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I have been reviewing my Linear Algebra using Friedberg, Insel, and Spences' Linear Algebra 4th Edition and I found something curious in the exercises. In Section 2.2, exercise 16 states:

Let $V$ and $W$ be vector spaces such that $\dim(V) = \dim(W)$, and let $T: V \rightarrow W$ be linear. Show that there exist ordered bases $\beta$ and $\gamma$ for $V$ and $W$, respectively, such that $[T]_\beta^\gamma$ is a diagonal matrix.

My question is this: If I let $V = W$, then does this exercise say that every linear operator on a finite-dimensional vector space is diagonalizable? I know that this is not true, but I can't see where the issue is with the exercise statement. My gut feeling is that $\beta$ and $\gamma$ will always be distinct if $T$ is not diagonalizable, but I'm not sure if that's true.

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    $\begingroup$ That's right. You won't be able to choose a single basis for $V$ that makes $T$ diagonal, but you can find two separate bases, one for the domain, and one for the range, making it diagonal. $\endgroup$
    – Max
    Jun 7 '16 at 0:33
  • $\begingroup$ That's what I thought. I suppose I'll keep this question in mind until I get to the diagonalization chapter and try to prove it then. Thank you. $\endgroup$
    – Jeff L.
    Jun 7 '16 at 0:53
  • $\begingroup$ Actually I think a direct proof is not too hard. Suppose you are given $T$ and $\beta$. Now try to construct $\gamma$, by examining the image of $T$. $\endgroup$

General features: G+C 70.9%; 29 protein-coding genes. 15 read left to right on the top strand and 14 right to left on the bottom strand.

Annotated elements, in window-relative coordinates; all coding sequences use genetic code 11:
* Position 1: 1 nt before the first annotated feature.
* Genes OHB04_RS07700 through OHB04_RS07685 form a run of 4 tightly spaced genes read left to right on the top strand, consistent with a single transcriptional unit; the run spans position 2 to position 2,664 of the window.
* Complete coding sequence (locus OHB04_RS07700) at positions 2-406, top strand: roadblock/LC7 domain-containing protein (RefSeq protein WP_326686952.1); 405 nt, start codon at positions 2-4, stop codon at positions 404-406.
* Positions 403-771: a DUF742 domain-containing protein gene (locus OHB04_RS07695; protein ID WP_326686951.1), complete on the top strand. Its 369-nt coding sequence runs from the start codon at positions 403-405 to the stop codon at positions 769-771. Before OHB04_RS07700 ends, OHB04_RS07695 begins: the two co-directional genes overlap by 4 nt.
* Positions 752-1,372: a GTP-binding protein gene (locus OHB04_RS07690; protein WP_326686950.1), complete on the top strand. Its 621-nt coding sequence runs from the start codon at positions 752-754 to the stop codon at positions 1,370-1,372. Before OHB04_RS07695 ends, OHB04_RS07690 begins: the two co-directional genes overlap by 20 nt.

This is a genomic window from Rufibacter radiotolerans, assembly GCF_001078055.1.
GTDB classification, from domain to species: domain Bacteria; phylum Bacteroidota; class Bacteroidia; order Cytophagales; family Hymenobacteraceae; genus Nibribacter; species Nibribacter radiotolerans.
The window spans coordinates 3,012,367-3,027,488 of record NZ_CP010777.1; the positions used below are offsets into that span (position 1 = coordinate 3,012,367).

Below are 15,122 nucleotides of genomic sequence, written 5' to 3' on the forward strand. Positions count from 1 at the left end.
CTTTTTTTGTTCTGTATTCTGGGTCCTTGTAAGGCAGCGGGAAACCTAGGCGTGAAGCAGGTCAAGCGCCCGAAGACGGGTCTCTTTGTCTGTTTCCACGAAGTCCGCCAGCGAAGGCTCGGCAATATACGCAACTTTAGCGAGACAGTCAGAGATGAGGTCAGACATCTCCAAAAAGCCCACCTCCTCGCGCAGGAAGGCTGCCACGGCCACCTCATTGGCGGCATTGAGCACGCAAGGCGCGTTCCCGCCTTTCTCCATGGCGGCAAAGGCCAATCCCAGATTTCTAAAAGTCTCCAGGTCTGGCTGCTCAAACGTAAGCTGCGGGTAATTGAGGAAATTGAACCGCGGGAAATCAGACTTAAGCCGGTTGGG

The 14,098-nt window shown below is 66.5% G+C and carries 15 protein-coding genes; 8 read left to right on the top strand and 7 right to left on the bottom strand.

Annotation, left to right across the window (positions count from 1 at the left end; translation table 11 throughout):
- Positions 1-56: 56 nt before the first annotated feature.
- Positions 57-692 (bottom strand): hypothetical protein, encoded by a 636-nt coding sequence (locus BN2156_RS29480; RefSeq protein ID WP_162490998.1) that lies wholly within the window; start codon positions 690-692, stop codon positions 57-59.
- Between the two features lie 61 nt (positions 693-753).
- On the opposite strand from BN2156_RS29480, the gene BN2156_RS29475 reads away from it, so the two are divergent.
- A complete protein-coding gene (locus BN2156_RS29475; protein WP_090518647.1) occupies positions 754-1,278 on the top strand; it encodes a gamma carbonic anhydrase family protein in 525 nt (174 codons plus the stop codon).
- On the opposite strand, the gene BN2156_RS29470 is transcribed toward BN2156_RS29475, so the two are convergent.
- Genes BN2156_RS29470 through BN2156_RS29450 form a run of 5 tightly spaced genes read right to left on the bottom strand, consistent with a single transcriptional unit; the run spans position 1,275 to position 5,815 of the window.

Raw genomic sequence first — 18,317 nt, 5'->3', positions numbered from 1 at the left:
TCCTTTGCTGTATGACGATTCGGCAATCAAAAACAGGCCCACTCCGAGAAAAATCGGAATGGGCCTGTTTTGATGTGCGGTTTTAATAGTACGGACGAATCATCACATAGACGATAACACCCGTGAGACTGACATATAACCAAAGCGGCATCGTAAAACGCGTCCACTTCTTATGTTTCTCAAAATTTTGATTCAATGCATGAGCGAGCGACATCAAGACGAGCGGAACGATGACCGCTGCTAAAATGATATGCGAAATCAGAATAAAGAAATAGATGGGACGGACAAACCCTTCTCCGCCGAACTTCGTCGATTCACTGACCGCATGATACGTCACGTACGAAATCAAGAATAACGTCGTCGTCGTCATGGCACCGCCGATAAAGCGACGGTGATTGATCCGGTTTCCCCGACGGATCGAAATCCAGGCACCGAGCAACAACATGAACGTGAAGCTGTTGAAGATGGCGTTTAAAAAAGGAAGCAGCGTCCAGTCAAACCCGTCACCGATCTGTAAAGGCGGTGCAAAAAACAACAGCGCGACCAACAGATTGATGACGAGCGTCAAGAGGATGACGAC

– Max
    Jun 7 '16 at 0:57
  • $\begingroup$ I think I might have a proof. Suppose $R(T) \neq V$ and that $\beta$ and $\gamma$ are ordered bases for $V$ such that $[T]_\beta^\gamma$ is diagonal. Then $\beta \neq \gamma$. Suppose that $\beta = \gamma$. Then the $j$th column of $[T]_\beta^\gamma$ is $[T(v_j)]_\beta$. Now $R(T) = span\{T(v_1), ..., T(v_n)\} \neq V$ so the vectors $T(v_1), ..., T(v_n)$, and hence the coordinate vectors with respect to $\beta$, must be linearly dependent. Then at least one $[T(v_j)]_\beta$ must be a linear combination of the others, which contradicts that $[T]_\beta^\gamma$ was diagonal. $\endgroup$
    – Jeff L.
    Jun 7 '16 at 1:49
  • $\begingroup$ Jeff, I'm afraid that's not quite true. Consider the $2 \times 2$ matrix with all zero entries except a $1$ in the top-left, viewed as a linear transformation with both bases chosen to be the standard one. This is diagonal, but its range is not everything. $\endgroup$
    – Max
    Jun 7 '16 at 2:43
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Let me try to clarify our discussion in the comments. Let $k$ be a field, and let $\beta=(e_1,e_2)$ be the standard ordered basis of $k^2$. The matrix

$$ \begin{bmatrix} 1 & 1 \\ 0 & 1 \end{bmatrix}=[T]_\beta^\beta $$

defines the linear transformation $T:k^2 \to k^2$ by declaring the relevant ordered bases. This matrix is not diagonalizable, but if we choose $\gamma=(e_1,e_1+e_2)$, then we have

$$ \begin{bmatrix} 1 & 0 \\ 0 & 1 \end{bmatrix}=[T]_\beta^\gamma .$$